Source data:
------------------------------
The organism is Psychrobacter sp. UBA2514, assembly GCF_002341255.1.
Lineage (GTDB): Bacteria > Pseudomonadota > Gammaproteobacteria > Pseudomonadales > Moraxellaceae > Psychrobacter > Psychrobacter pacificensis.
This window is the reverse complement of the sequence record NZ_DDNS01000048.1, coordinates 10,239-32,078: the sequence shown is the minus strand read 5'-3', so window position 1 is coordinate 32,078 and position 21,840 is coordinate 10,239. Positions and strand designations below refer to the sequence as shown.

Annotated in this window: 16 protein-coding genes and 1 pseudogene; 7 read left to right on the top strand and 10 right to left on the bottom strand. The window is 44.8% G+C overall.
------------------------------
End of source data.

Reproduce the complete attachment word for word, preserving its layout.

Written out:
The organism is Psychrobacter sp. UBA2514, assembly GCF_002341255.1.
Lineage (GTDB): Bacteria > Pseudomonadota > Gammaproteobacteria > Pseudomonadales > Moraxellaceae > Psychrobacter > Psychrobacter pacificensis.
This window is the reverse complement of the sequence record NZ_DDNS01000048.1, coordinates 10,239-32,078: the sequence shown is the minus strand read 5'-3', so window position 1 is coordinate 32,078 and position 21,840 is coordinate 10,239. Positions and strand designations below refer to the sequence as shown.

Annotated in this window: 16 protein-coding genes and 1 pseudogene; 7 read left to right on the top strand and 10 right to left on the bottom strand. The window is 44.8% G+C overall.